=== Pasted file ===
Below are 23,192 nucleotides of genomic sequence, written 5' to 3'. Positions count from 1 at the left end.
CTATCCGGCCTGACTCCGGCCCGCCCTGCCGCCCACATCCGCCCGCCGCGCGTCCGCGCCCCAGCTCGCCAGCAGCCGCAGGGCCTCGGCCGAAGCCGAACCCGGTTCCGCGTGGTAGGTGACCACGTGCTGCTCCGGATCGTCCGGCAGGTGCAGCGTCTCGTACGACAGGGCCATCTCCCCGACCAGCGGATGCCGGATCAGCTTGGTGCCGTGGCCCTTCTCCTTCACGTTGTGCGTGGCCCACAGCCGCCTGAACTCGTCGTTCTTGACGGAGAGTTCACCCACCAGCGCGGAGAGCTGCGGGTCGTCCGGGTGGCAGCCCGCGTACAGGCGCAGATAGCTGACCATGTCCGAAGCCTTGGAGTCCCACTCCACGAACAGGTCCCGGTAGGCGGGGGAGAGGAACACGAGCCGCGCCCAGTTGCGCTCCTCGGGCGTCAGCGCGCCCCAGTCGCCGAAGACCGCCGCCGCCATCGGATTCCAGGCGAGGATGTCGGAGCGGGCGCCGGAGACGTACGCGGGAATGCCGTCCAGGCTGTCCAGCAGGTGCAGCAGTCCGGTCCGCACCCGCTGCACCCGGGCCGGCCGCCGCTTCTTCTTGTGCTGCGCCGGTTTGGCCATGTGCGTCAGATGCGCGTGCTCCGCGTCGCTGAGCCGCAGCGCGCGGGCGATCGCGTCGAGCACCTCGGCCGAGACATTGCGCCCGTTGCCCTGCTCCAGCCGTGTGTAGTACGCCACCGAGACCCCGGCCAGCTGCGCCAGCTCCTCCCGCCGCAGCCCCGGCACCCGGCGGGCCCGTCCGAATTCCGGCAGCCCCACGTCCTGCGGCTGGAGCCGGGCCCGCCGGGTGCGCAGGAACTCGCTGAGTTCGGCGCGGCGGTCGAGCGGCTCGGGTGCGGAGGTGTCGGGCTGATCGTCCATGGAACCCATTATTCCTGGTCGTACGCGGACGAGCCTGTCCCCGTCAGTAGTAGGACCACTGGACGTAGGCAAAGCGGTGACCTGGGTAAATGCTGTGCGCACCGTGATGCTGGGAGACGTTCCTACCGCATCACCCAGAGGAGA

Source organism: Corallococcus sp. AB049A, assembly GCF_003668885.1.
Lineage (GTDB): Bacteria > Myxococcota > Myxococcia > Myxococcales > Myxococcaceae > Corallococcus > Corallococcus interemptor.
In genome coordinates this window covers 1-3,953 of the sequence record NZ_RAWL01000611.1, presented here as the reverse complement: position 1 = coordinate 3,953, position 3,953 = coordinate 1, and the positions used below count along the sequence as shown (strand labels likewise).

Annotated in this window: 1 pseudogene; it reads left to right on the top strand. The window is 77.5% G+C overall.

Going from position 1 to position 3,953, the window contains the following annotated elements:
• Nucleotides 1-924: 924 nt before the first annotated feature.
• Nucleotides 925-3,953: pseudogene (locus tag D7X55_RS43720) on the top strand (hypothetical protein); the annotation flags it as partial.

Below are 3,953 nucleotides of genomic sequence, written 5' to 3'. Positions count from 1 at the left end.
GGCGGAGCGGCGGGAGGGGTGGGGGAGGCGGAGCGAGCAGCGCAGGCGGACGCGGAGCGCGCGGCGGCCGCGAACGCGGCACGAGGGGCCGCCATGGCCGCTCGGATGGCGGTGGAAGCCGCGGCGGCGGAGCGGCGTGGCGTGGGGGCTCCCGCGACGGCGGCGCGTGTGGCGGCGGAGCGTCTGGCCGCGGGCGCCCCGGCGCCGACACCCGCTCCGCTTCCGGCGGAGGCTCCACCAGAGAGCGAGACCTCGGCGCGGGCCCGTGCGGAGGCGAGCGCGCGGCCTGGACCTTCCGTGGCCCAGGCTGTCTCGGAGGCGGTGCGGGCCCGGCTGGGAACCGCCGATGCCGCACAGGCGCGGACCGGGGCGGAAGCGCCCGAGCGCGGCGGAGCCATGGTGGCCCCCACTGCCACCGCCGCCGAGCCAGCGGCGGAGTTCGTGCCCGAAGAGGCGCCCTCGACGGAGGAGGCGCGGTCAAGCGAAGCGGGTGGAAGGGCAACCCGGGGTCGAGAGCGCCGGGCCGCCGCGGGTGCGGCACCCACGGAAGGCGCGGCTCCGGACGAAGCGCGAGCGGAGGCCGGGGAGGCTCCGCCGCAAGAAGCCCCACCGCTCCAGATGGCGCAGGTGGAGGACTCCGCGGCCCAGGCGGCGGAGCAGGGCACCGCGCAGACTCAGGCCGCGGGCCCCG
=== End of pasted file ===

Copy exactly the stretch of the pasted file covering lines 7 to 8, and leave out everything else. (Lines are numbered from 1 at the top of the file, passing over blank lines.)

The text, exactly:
Going from position 1 to position 3,953, the window contains the following annotated elements:
• Nucleotides 1-924: 924 nt before the first annotated feature.